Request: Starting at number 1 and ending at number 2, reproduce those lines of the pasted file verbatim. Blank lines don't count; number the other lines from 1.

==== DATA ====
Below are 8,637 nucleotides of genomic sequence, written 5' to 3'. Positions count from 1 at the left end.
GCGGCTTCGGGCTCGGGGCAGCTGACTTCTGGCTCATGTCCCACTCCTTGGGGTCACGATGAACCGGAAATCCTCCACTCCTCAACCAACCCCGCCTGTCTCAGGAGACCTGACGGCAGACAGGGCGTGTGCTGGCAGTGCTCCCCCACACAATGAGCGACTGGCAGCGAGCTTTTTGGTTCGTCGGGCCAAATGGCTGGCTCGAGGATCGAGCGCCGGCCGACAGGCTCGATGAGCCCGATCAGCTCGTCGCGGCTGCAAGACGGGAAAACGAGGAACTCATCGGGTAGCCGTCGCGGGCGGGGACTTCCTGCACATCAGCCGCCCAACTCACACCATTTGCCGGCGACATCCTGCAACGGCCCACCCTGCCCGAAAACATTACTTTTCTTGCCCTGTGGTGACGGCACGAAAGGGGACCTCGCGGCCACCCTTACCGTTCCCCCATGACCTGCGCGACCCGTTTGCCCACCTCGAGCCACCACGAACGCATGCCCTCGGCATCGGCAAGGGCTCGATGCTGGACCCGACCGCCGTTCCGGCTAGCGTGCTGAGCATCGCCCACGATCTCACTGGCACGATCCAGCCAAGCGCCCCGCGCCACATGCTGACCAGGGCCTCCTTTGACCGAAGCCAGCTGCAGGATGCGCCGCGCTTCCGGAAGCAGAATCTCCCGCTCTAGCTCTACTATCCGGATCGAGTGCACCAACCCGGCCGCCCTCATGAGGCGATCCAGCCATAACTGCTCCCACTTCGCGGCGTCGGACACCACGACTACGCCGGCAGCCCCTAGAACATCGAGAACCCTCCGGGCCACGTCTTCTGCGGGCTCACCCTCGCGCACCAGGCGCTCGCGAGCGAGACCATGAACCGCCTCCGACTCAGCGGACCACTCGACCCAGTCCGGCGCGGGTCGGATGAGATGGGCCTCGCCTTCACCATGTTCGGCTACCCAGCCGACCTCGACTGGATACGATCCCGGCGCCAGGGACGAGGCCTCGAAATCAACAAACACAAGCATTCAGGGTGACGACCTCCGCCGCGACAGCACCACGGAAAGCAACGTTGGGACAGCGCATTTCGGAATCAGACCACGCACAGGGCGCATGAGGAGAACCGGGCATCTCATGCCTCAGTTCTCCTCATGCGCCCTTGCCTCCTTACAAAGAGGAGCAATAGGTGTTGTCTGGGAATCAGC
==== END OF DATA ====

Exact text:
Below are 8,637 nucleotides of genomic sequence, written 5' to 3'. Positions count from 1 at the left end.
GCGGCTTCGGGCTCGGGGCAGCTGACTTCTGGCTCATGTCCCACTCCTTGGGGTCACGATGAACCGGAAATCCTCCACTCCTCAACCAACCCCGCCTGTCTCAGGAGACCTGACGGCAGACAGGGCGTGTGCTGGCAGTGCTCCCCCACACAATGAGCGACTGGCAGCGAGCTTTTTGGTTCGTCGGGCCAAATGGCTGGCTCGAGGATCGAGCGCCGGCCGACAGGCTCGATGAGCCCGATCAGCTCGTCGCGGCTGCAAGACGGGAAAACGAGGAACTCATCGGGTAGCCGTCGCGGGCGGGGACTTCCTGCACATCAGCCGCCCAACTCACACCATTTGCCGGCGACATCCTGCAACGGCCCACCCTGCCCGAAAACATTACTTTTCTTGCCCTGTGGTGACGGCACGAAAGGGGACCTCGCGGCCACCCTTACCGTTCCCCCATGACCTGCGCGACCCGTTTGCCCACCTCGAGCCACCACGAACGCATGCCCTCGGCATCGGCAAGGGCTCGATGCTGGACCCGACCGCCGTTCCGGCTAGCGTGCTGAGCATCGCCCACGATCTCACTGGCACGATCCAGCCAAGCGCCCCGCGCCACATGCTGACCAGGGCCTCCTTTGACCGAAGCCAGCTGCAGGATGCGCCGCGCTTCCGGAAGCAGAATCTCCCGCTCTAGCTCTACTATCCGGATCGAGTGCACCAACCCGGCCGCCCTCATGAGGCGATCCAGCCATAACTGCTCCCACTTCGCGGCGTCGGACACCACGACTACGCCGGCAGCCCCTAGAACATCGAGAACCCTCCGGGCCACGTCTTCTGCGGGCTCACCCTCGCGCACCAGGCGCTCGCGAGCGAGACCATGAACCGCCTCCGACTCAGCGGACCACTCGACCCAGTCCGGCGCGGGTCGGATGAGATGGGCCTCGCCTTCACCATGTTCGGCTACCCAGCCGACCTCGACTGGATACGATCCCGGCGCCAGGGACGAGGCCTCGAAATCAACAAACACAAGCATTCAGGGTGACGACCTCCGCCGCGACAGCACCACGGAAAGCAACGTTGGGACAGCGCATTTCGGAATCAGACCACGCACAGGGCGCATGAGGAGAACCGGGCATCTCATGCCTCAGTTCTCCTCATGCGCCCTTGCCTCCTTACAAAGAGGAGCAATAGGTGTTGTCTGGGAATCAGC